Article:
Quiet Burgers

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When I go out to dinner with my friends, it is because I want to talk to my friends live and in person.  I don’t want to thumbtype awkward messages via text or have the voice-to-text app garble what I want to say.  I don’t want to be on the phone and misread social cues because I couldn’t see their faces.  I want to have a regular, normal conversation like a regular, normal person just like we used to do in the olden days.

I’m so silly and naïve.

Whoever designs restaurants these days designs them so as to ensure that no one can understand a word anyone says.  If the acoustics don’t create an audial mud of all the ambient sound, then the 47 competing televisions on the wall and blaring speakers playing crappy pop music drown out my friend’s story about how his mother died a tragic death at the hands of terrorists.  Or maybe it was a story about how he got a new terrier puppy.  Honestly, I couldn’t hear well enough to tell you which one it was.

I’ve got to be in the minority with this opinion or the constant barrage of noise wouldn’t be so prevalent.  Every time I set foot in a restaurant, I’m forced to stare at my dinner companions, trying desperately to read their lips and gather context cues.  Generally, I cannot figure out what they are talking about, and find myself just mirroring their facial expressions because saying, “What?” and cupping my ear at the end of every pause is exhausting.  This works until someone asks an open-ended question and demands an answer of me, and then I am forced to admit that not only do I not know the answer to the question, but I don’t even know the topic of the conversation.

Sometimes, after food is put in front of me, I will just shout randomly into the void, “I can’t hear squat” and then concentrate on mindfully eating instead of pretending to pay attention.  The older I get, the sooner this moment occurs.

I’ve given a stupid amount of thought as to why people would want to go out to dinner with a group of friends and not be able to talk to them.  Why pay $12 for a plate of spaghetti you can make for a dollar and $6 for a glass of wine you can get for $6 a bottle at the grocery store?  Just so someone else can do the dishes?  The only thing I can think of is this: people are so afraid that they won’t be able to come up with anything to say that they prefer an environment in which they won’t be able to say anything, or in which they can fill an hour long dinner with the same three sentences repeated so they can be heard.  They want to look good and be seen.  They’re not interested in being heard.  It’s the same reason Ariel gave up her voice to get Prince Eric.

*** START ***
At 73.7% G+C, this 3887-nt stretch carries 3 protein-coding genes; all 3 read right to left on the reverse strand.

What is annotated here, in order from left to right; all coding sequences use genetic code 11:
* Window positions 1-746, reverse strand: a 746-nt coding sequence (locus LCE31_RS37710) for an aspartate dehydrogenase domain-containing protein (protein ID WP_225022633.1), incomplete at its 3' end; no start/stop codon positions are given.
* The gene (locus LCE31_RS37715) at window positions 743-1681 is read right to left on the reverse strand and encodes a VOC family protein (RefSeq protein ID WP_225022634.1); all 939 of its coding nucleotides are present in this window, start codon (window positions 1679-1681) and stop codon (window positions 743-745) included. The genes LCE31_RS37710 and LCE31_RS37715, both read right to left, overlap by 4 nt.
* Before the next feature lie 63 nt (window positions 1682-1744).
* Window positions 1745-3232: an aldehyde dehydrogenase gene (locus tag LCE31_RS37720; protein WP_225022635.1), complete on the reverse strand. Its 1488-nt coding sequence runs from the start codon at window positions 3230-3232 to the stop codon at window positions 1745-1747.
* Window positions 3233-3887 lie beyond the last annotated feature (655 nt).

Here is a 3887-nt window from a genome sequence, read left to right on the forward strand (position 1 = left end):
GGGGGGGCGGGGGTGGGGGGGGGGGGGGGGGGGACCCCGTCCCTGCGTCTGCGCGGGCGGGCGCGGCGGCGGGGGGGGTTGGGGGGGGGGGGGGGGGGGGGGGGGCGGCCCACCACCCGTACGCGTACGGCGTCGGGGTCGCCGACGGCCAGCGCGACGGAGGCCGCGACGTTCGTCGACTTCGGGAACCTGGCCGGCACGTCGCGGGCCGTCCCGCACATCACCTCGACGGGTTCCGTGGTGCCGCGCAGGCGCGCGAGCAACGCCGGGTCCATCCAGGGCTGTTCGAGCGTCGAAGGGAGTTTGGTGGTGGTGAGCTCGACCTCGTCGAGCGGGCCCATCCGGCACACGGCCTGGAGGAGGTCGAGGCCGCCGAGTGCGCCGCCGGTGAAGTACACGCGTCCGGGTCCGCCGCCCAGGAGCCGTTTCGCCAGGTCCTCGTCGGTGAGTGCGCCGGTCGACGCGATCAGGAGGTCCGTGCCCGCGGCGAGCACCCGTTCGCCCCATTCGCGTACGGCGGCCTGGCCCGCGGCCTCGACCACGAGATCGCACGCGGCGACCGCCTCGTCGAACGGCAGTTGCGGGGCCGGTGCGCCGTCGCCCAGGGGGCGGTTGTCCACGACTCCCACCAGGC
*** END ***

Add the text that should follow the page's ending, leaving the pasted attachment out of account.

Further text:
Me?  My insecurities are completely opposite.  All I’ve got going for me is what passes for my sparkling wit.  If you’re just at a table watching me eat, all you’re going to see is a passable enough looking middle-aged woman who is dropping food on her chest every third bite and oblivious to the salad dressing on her chin.  Not exactly a charming floor show.  But I can have a conversation.  I have opinions (obviously) and can make you laugh (even if it’s at me) and I’m a decent enough storyteller.  If you take away my voice, you take away not only my superpower, but 85% of all my other powers as well.  And honestly?  That’s what I want from you, too.  I mean, I’ll admire your fashion sense and good bone structure and whatnot, but I didn’t agree to have dinner with you so I could stare at you.  I expect you to entertain me.  Tell me a joke or some good gossip or reveal an intimate secret.

If all I’m gonna do is look at you, you can just send me a Snapchat, and I can wear sweatpants and sit on my sofa without the constriction of supportive undergarments and the greasy feel of makeup.

Got that restaurant owners?  Market yourselves to the over 40 crowd.  “Quiet Burgers: The Conversational Diner.”  I’d go.  Want to go with me?  We can talk and be heard.

If you enjoyed this and want to read more like it, visit Lori at her website, www.loriduffwrites.com, on Twitter, or on Facebook.   Her new book, “If You Did What I Asked In The First Place” is currently available by clicking here.

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